This week's most interesting development was the announcement by the charitable foundation The Wellcome Trust that it is issuing a long-term bond. In doing so, it has become the first non-public entity to earn an AAA debt rating, and cast a spotlight on the current state of the markets and the interesting charitable investment sector.
Coming so soon after Warren Buffett's decision to donate his fortune to the Gates Foundation, it raises some issues about how charitable foundations should manage their endowments - a process that has intriguing parallels with the way individuals put their money to work.
The Wellcome Trust is the largest charity in Britain, with an endowment of some £12bn, and supports a wide range of research and educational activities, primarily in the field of drugs and medical research. This is the field in which Sir Henry Wellcome, its founder, made his fortune. The pharmaceutical business that bore his name was floated on the stock market in 1986, leaving the Trust with a substantial shareholding. The company was acquired by Glaxo in 1995.
Over 20 years, the Trust has moved from being a relatively small £1bn charitable foundation to become the world's largest charitable foundation devoted solely to biomedical research.
Its endowment is now spread across a well-diversified portfolio of quoted and unquoted investments - a classic case of diversification that has reduced the risk the trust will no longer be able to sustain its £400m a year of grants into the future, and substantially increased its annual investment income.
The Trust recently appointed a new chief investment officer, Danny Truell, formerly the head of the asset management division at Goldman Sachs. The bond issue is one of the first fruits of his tenure.
As with every charity, the Trust's investment challenge is to strike a balance between preserving the real (after inflation) capital value of its endowment and sustaining the real (after inflation) value of its grants, where, in the Trust's case, there is virtually unlimited demand for help.
In an era of low interest rates, and, by implication, single-figure investment returns, this is no easy matter. Just as many private investors who rely on income from their portfolios worry about eating into their capital, so charities are caught between a responsibility to invest for long-term capital growth and the need to maintain their charitable programmes.
The trade-offs are never easy, especially when you run into bear markets like the one between 2000 and 2003. For many charities, the problem is compounded by the fact their investments are still - as with Wellcome in its original form - wholly dependent on a single investment, typically shares in the business that the originator of the endowment had built up. Professor Elroy Dimson, of London Business School, a leading expert in this field, says as many as 40 per cent of charitable organisations may be dependent on a single asset in this way.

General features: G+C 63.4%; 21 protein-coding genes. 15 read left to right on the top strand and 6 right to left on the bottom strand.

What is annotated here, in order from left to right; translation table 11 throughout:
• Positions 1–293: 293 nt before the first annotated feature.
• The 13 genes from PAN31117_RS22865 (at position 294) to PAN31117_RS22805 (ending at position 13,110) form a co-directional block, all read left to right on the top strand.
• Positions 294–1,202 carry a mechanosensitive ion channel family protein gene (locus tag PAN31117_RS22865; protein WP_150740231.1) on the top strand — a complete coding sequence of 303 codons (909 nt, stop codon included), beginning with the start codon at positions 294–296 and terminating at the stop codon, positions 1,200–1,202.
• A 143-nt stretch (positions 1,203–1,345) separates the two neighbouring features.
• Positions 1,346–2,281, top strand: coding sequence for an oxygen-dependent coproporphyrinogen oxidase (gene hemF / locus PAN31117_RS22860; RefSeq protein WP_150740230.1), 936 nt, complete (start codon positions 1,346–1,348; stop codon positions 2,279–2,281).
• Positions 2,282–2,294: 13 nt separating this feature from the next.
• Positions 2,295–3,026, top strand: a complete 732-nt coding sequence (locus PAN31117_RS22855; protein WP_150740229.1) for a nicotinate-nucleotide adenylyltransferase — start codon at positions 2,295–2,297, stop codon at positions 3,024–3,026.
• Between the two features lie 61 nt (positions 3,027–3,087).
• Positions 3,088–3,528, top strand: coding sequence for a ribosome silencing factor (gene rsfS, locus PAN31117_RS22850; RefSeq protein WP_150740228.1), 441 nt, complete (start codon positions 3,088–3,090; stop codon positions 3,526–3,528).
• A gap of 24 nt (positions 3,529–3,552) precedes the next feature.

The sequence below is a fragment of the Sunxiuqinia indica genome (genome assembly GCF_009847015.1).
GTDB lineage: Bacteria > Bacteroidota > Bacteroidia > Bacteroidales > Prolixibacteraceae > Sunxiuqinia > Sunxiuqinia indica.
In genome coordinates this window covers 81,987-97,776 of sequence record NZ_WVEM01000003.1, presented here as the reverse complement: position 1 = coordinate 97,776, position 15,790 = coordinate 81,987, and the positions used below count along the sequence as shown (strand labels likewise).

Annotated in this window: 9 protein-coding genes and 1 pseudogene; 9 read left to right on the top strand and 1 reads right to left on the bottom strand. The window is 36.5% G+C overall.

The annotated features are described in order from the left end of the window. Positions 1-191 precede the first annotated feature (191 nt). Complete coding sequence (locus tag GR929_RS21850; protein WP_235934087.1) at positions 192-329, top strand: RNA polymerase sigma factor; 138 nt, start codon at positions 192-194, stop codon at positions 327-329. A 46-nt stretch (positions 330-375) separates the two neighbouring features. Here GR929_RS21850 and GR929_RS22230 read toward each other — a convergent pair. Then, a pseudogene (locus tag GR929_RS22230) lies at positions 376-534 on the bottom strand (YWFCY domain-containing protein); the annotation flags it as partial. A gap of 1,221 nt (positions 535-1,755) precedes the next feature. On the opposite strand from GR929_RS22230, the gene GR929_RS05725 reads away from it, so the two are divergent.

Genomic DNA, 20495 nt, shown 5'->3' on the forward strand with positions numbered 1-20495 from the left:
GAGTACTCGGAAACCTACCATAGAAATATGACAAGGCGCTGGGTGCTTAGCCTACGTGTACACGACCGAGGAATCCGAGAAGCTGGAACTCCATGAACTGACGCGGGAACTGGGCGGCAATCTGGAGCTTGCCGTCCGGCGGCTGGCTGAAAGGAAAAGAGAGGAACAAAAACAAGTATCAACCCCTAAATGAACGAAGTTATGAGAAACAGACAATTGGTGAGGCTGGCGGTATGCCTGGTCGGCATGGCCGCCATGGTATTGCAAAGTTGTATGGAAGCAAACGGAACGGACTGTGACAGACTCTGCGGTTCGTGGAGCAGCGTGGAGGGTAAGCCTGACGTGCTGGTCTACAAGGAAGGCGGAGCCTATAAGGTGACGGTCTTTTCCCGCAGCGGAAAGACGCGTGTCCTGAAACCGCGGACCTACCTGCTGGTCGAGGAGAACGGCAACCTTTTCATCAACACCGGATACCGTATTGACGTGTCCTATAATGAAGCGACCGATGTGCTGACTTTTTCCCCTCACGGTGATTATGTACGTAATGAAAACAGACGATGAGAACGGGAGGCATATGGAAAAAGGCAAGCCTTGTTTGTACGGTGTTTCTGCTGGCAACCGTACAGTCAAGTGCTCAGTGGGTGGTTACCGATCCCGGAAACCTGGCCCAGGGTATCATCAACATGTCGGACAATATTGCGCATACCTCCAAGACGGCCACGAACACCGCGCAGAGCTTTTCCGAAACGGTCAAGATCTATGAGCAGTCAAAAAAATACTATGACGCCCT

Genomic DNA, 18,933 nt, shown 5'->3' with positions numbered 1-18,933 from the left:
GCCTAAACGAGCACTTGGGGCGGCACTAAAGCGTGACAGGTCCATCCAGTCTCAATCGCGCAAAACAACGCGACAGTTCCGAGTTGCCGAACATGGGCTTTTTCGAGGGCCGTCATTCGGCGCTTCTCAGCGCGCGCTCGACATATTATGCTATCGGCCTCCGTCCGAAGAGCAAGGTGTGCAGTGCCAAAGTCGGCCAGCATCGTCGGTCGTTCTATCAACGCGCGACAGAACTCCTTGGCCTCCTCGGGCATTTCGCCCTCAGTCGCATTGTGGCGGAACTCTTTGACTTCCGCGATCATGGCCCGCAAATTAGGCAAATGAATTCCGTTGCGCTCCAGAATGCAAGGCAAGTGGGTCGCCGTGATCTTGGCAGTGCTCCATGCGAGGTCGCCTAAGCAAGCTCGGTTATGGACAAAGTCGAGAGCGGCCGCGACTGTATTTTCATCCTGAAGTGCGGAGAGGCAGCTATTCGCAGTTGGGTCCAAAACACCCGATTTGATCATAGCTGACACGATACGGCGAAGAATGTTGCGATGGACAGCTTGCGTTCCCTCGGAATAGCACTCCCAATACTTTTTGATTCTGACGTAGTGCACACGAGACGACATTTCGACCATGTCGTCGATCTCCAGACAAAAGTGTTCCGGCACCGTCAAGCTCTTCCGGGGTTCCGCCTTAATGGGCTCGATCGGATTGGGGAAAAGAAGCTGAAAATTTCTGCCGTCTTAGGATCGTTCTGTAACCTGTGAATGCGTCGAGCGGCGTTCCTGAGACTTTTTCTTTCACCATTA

Single asset endowments can be great when the investment grows fast, as drugs company shares did during most of the bull market of the late 20th century, but a dangerous concentration of risk over the longer haul. In the case of Wellcome, a London Business School case study states, the diversification drive of the past 20 years owes a lot to the experience that Sir Roger Gibbs, the trust's chairman in the 1990s, had learned from his father, who was chairman of the Nuffield Foundation for many years.
His failure to convince Lord Nuffield to diversify the foundation's assets away from its reliance on the fortunes of his business, the British Motor Corporation (later British Leyland) proved to be a huge and costly mistake.
The Trust has maintained a fairly aggressive investment strategy, with some 65 per cent and 70 per cent of its assets in UK and global equities, a small weighting in bonds, and the balance in property and private equity and hedge funds. Unlike many pension funds, it did not get bounced out of equities by the bear market, but held its nerve. Even so, the value of its endowment fell sharply from a peak of £15bn in 2000 to just over £9bn in 2003 before recovering to its current £12bn.
The Trust has a long-term target rate of return for its investments of 6 per cent a year in real terms, and aims to distribute, on average, around 4 per cent of its assets each year as grants. The value of its diversification policy has been underlined by the fact that the value of the endowment and its annual income would have been materially lower in the past five years had it maintained its heavy reliance on pharmaceutical shares.
They have provided an unattractive combination of below-average income and above-average underperformance since 2000.
The bond issue is a new but interesting development. In part, it appears to be driven by the fact that long-term bond yields are ridiculously low at the moment, primarily for well-documented reasons to do with pension fund regulation and accounting standards. The value bet for any sensible investor has to be to sell long-term bonds at current yields, not to buy them. The Trust has the capacity to do just that and deserves credit for having the gumption to do it
In effect, the Trust is borrowing money at very cheap long term rates in the belief that it will be able to earn a higher rate of return from its ordinary investment activities over the longer term. It is unusual for a charity to borrow money in this way - hedge funds have been doing something similar on a very short term scale - but these are unusual market conditions.
The effective risk is so low you can have a high degree of confidence that it will work to the long term advantage of the charitable causes the Trust supports. It will be interesting to see what other tricks Truell has up his sleeves.Reuse content